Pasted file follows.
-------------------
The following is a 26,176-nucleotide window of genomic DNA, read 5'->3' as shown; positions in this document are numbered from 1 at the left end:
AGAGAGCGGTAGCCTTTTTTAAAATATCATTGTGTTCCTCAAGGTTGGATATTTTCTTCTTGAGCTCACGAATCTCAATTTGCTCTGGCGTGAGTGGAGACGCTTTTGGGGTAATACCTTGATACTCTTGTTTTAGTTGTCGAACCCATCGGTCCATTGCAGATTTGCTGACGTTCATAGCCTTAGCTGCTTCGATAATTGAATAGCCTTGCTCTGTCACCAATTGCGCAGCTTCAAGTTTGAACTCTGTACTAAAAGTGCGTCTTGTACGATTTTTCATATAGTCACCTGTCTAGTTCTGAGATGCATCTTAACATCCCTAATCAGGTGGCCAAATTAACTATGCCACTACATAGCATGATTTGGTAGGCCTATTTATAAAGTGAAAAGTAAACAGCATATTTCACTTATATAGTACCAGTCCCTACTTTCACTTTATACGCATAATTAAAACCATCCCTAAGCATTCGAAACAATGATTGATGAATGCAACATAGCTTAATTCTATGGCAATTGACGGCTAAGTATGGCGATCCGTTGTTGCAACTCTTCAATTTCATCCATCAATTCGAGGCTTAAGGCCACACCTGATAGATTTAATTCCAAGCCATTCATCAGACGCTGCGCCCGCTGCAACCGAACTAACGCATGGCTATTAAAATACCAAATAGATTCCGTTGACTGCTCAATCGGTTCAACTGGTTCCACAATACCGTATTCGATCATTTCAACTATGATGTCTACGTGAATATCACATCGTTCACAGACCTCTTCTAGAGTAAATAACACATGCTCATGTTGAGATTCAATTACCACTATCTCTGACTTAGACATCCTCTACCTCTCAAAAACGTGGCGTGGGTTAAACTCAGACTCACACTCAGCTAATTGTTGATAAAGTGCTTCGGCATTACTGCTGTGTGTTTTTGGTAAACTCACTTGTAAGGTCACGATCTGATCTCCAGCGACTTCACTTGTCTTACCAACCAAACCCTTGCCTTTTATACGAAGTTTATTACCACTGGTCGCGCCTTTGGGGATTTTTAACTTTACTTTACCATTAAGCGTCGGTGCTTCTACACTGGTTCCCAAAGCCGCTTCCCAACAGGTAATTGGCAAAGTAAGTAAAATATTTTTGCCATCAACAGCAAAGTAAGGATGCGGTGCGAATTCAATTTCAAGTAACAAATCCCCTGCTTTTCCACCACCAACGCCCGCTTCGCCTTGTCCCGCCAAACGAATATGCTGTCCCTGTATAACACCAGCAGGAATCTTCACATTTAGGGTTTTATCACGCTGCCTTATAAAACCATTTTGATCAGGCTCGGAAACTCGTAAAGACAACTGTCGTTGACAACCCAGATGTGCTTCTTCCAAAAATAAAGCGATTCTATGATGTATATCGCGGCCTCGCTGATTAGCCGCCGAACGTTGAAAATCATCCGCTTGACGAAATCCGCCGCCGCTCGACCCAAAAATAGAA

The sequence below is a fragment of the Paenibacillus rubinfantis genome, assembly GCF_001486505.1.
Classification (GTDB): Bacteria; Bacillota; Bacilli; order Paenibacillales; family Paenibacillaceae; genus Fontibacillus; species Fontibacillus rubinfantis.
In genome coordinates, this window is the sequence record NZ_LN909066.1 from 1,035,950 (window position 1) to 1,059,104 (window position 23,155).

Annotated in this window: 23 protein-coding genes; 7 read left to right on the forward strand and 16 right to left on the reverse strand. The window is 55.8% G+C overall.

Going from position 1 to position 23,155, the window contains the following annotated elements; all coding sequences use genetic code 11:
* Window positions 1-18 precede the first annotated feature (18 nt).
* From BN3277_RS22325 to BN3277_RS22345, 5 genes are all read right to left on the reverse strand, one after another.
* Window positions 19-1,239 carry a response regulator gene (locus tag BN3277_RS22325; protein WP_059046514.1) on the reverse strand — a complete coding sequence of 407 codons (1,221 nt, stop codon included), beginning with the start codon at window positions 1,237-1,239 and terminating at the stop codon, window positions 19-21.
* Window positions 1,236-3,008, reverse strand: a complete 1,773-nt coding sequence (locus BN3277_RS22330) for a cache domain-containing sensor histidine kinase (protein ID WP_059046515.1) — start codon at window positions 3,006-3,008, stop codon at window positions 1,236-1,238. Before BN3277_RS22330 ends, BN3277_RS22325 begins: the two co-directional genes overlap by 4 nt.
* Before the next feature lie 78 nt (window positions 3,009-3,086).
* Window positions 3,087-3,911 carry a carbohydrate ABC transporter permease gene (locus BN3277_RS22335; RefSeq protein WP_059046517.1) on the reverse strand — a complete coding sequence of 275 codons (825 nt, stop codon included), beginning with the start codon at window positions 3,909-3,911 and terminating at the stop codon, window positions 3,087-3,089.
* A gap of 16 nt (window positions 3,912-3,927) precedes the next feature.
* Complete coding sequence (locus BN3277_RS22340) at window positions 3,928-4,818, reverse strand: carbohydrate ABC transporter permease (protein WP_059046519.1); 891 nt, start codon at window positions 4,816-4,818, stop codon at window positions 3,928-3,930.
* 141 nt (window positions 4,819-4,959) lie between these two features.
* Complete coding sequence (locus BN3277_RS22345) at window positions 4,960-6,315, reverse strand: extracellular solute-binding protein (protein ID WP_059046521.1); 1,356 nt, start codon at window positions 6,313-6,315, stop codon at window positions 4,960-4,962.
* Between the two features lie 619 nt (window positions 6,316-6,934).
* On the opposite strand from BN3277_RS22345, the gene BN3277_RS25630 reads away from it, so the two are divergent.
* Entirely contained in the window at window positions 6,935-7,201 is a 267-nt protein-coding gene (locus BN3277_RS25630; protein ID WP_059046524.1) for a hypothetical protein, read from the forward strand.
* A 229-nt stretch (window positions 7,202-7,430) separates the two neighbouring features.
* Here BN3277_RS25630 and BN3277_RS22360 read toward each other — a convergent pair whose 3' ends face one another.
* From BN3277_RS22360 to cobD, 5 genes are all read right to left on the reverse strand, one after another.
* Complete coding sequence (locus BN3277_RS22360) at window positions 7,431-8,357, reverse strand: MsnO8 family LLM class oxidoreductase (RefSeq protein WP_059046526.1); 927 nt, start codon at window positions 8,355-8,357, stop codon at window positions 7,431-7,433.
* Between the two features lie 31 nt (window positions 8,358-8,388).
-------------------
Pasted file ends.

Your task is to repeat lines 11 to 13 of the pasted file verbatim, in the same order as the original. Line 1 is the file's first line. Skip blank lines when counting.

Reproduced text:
* Window positions 1,236-3,008, reverse strand: a complete 1,773-nt coding sequence (locus BN3277_RS22330) for a cache domain-containing sensor histidine kinase (protein ID WP_059046515.1) — start codon at window positions 3,006-3,008, stop codon at window positions 1,236-1,238. Before BN3277_RS22330 ends, BN3277_RS22325 begins: the two co-directional genes overlap by 4 nt.
* Before the next feature lie 78 nt (window positions 3,009-3,086).
* Window positions 3,087-3,911 carry a carbohydrate ABC transporter permease gene (locus BN3277_RS22335; RefSeq protein WP_059046517.1) on the reverse strand — a complete coding sequence of 275 codons (825 nt, stop codon included), beginning with the start codon at window positions 3,909-3,911 and terminating at the stop codon, window positions 3,087-3,089.